Of course, much of this art is due to the colors of Muntsa Vicente, whose colors make these drawings pop with classic comic book coloring. If you’re reading AMAZING SPIDER-MAN #801 and get a warm classic feeling when you see these colors, you should thank Vicente for that touch.

What Comes Next?

As AMAZING SPIDER-MAN #801 draws to a close, so too does Dan Slott’s time with Spider-Man. The final page of this issue features Spidey swinging away, his back to us, holding a briefcase. This might be me looking too much into the imagery here, but it kinda feels like that’s Dan Slott moving on to what comes next for him.

Sorry, I took a few literary analysis courses in college.

Extensive analysis aside, AMAZING SPIDER-MAN #801 is probably the greatest way Dan Slott could have capped off his 10 years with Peter Parker. This isn’t just what Spider-Man means to the author, but what he means to everyone who reads the comics, watches the movies, and, even when things get rough, keep coming back for more.

Though it may seem a bit lacking at first, I urge you to give AMAZING SPIDER-MAN #801 your undivided attention. It’s a great book, one that easily deserves a great deal of recognition. It’s a very down-to-earth story that elegantly wraps up Slott’s time with the character. Not to mention, Marcos Martin and Muntsa Vicente did the art. Couple all this together, and you get a really great Spider-Man issue.

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Starting in July, writer Nick Spencer and artist Ryan Ottley take the reins. Who knows what they’ve got in store? Hopefully it’s something amazing.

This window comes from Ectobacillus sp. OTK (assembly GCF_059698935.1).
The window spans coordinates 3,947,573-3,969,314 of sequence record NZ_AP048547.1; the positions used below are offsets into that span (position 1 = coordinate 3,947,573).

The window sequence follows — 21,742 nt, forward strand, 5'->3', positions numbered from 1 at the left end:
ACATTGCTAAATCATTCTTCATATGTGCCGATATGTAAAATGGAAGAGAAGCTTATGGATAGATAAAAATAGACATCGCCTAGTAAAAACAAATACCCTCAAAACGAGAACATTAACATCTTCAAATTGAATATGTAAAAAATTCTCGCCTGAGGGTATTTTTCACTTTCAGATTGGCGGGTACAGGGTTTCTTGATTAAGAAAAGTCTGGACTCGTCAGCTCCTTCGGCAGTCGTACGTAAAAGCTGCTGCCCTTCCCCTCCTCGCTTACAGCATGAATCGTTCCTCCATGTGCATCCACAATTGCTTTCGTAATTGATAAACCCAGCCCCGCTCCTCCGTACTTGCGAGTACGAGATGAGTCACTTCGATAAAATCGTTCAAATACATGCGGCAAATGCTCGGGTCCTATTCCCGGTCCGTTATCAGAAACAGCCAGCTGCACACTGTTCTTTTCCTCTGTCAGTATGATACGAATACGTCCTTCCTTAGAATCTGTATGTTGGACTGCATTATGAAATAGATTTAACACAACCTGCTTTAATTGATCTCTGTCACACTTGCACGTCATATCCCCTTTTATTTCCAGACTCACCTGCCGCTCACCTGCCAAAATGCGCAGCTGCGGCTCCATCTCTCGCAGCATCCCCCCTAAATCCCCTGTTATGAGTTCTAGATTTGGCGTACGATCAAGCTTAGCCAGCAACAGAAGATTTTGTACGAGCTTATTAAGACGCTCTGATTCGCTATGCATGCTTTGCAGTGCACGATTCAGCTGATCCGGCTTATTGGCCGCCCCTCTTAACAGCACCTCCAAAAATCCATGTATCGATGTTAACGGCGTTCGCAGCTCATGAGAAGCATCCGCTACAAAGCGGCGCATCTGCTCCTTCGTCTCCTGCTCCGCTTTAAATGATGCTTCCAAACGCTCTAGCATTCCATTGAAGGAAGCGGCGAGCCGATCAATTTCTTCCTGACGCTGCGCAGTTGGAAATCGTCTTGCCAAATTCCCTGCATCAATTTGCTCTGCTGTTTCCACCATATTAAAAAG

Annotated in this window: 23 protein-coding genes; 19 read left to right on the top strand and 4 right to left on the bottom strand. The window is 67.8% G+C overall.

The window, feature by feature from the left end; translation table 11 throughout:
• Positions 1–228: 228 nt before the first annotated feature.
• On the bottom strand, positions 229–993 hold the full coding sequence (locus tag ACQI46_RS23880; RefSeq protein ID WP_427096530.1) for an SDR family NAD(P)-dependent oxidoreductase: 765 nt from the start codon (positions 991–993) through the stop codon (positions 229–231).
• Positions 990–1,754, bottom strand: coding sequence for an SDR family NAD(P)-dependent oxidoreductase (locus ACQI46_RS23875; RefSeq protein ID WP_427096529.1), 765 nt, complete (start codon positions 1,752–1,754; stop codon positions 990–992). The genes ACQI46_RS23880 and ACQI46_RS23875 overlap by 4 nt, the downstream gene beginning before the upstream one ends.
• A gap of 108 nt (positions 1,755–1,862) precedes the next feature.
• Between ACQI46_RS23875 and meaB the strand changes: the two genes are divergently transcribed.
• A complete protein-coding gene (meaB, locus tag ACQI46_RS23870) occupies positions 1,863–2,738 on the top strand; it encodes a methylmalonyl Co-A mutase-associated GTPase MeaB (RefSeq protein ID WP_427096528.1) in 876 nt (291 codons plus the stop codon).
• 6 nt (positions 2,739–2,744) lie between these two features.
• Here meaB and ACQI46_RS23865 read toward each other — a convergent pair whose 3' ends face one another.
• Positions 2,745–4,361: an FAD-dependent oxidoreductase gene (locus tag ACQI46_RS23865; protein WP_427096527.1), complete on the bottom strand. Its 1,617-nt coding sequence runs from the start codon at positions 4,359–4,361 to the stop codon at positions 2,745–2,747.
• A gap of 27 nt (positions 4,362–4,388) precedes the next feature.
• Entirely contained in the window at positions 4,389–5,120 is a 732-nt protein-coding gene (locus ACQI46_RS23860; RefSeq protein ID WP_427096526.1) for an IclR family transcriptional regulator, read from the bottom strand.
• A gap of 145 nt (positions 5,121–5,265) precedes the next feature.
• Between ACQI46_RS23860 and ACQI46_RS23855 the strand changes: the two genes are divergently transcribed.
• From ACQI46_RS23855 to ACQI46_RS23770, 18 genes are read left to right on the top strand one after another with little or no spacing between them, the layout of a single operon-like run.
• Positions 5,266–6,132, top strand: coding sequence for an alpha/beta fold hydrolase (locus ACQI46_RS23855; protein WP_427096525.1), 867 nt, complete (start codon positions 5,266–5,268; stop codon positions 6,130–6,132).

Saying Goodbye to Dan Slott

I think I’ve done these little goodbye bits for Dan Slott three times now. This is the last one, I promise. I just feel obligated to congratulate Dan Slott on 10 amazing years of Spider-Man. Seriously, it’s been one hell of a ride.

The majority of the Spider-Man content I own is written by Dan Slott. He’s responsible for basically all of my favorite Spider-Man moments. Aside from Stan Lee, he’s the biggest reason Spider-Man is my favorite superhero. Something tells me I’m not the only one who feels this way.

From all of us here at ComicsVerse, thank you, Dan Slott! You’ve gone above and beyond to make Spider-Man the hero he is today. Here’s hoping your future is just as amazing as these past ten years have been.

AMAZING SPIDER-MAN #801 by Dan Slott, Marcos Martin, and Muntsa Vicente
AMAZING SPIDER-MAN #801 is an amazing finale for what's been an amazing 10 years of Spider-Man. Though it may seem underwhelming at first, it's easy to tell Dan Slott put his all into his final AMAZING SPIDER-MAN issue, and it definitely shows.
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An Amazing Finale